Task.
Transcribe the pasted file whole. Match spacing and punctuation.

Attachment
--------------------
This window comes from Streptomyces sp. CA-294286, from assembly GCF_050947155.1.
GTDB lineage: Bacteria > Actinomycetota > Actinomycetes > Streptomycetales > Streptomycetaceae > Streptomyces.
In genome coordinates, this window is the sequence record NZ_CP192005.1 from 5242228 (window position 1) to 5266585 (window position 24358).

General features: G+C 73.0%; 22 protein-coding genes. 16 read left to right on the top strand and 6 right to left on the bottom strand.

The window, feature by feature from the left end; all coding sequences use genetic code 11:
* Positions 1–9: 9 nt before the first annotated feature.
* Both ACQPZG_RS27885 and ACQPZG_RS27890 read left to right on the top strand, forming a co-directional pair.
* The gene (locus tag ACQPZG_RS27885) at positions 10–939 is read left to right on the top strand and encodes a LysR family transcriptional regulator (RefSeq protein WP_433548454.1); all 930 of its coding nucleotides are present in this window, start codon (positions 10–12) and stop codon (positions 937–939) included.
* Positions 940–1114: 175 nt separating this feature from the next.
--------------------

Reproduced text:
This window comes from Streptomyces sp. CA-294286, from assembly GCF_050947155.1.
GTDB lineage: Bacteria > Actinomycetota > Actinomycetes > Streptomycetales > Streptomycetaceae > Streptomyces.
In genome coordinates, this window is the sequence record NZ_CP192005.1 from 5242228 (window position 1) to 5266585 (window position 24358).

General features: G+C 73.0%; 22 protein-coding genes. 16 read left to right on the top strand and 6 right to left on the bottom strand.

The window, feature by feature from the left end; all coding sequences use genetic code 11:
* Positions 1–9: 9 nt before the first annotated feature.
* Both ACQPZG_RS27885 and ACQPZG_RS27890 read left to right on the top strand, forming a co-directional pair.
* The gene (locus tag ACQPZG_RS27885) at positions 10–939 is read left to right on the top strand and encodes a LysR family transcriptional regulator (RefSeq protein WP_433548454.1); all 930 of its coding nucleotides are present in this window, start codon (positions 10–12) and stop codon (positions 937–939) included.
* Positions 940–1114: 175 nt separating this feature from the next.